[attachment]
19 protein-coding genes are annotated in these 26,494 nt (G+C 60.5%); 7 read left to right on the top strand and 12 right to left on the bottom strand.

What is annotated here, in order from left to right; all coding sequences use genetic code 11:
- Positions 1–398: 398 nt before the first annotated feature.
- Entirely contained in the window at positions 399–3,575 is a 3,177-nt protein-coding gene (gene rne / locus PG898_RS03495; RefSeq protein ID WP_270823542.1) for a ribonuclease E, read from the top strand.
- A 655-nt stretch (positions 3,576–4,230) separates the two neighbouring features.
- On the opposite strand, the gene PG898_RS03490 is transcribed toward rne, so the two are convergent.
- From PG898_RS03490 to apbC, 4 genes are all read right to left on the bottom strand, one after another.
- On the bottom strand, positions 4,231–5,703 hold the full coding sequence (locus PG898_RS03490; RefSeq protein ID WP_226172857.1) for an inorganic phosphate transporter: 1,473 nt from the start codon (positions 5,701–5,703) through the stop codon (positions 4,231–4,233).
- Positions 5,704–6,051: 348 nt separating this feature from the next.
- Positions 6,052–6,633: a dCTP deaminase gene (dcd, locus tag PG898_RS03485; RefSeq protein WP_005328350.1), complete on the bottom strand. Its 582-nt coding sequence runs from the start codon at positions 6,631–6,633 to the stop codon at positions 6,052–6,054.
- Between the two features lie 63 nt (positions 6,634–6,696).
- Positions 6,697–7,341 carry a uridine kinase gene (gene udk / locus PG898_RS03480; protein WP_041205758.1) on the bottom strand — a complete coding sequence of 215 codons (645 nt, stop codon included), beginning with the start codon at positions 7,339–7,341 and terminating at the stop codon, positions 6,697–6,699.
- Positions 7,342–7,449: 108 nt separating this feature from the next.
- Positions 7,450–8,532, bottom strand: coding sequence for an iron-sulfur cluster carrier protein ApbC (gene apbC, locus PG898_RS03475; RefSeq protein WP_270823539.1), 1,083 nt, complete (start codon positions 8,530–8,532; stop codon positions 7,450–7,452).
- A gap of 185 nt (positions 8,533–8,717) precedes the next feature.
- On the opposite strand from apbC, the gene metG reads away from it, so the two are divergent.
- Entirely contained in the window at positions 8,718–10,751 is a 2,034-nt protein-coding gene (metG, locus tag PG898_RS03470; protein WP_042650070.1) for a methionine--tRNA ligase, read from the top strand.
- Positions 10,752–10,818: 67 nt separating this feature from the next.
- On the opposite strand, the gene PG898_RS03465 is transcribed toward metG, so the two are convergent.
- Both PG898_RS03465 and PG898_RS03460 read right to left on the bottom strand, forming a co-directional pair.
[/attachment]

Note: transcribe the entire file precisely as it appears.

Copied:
19 protein-coding genes are annotated in these 26,494 nt (G+C 60.5%); 7 read left to right on the top strand and 12 right to left on the bottom strand.

What is annotated here, in order from left to right; all coding sequences use genetic code 11:
- Positions 1–398: 398 nt before the first annotated feature.
- Entirely contained in the window at positions 399–3,575 is a 3,177-nt protein-coding gene (gene rne / locus PG898_RS03495; RefSeq protein ID WP_270823542.1) for a ribonuclease E, read from the top strand.
- A 655-nt stretch (positions 3,576–4,230) separates the two neighbouring features.
- On the opposite strand, the gene PG898_RS03490 is transcribed toward rne, so the two are convergent.
- From PG898_RS03490 to apbC, 4 genes are all read right to left on the bottom strand, one after another.
- On the bottom strand, positions 4,231–5,703 hold the full coding sequence (locus PG898_RS03490; RefSeq protein ID WP_226172857.1) for an inorganic phosphate transporter: 1,473 nt from the start codon (positions 5,701–5,703) through the stop codon (positions 4,231–4,233).
- Positions 5,704–6,051: 348 nt separating this feature from the next.
- Positions 6,052–6,633: a dCTP deaminase gene (dcd, locus tag PG898_RS03485; RefSeq protein WP_005328350.1), complete on the bottom strand. Its 582-nt coding sequence runs from the start codon at positions 6,631–6,633 to the stop codon at positions 6,052–6,054.
- Between the two features lie 63 nt (positions 6,634–6,696).
- Positions 6,697–7,341 carry a uridine kinase gene (gene udk / locus PG898_RS03480; protein WP_041205758.1) on the bottom strand — a complete coding sequence of 215 codons (645 nt, stop codon included), beginning with the start codon at positions 7,339–7,341 and terminating at the stop codon, positions 6,697–6,699.
- Positions 7,342–7,449: 108 nt separating this feature from the next.
- Positions 7,450–8,532, bottom strand: coding sequence for an iron-sulfur cluster carrier protein ApbC (gene apbC, locus PG898_RS03475; RefSeq protein WP_270823539.1), 1,083 nt, complete (start codon positions 8,530–8,532; stop codon positions 7,450–7,452).
- A gap of 185 nt (positions 8,533–8,717) precedes the next feature.
- On the opposite strand from apbC, the gene metG reads away from it, so the two are divergent.
- Entirely contained in the window at positions 8,718–10,751 is a 2,034-nt protein-coding gene (metG, locus tag PG898_RS03470; protein WP_042650070.1) for a methionine--tRNA ligase, read from the top strand.
- Positions 10,752–10,818: 67 nt separating this feature from the next.
- On the opposite strand, the gene PG898_RS03465 is transcribed toward metG, so the two are convergent.
- Both PG898_RS03465 and PG898_RS03460 read right to left on the bottom strand, forming a co-directional pair.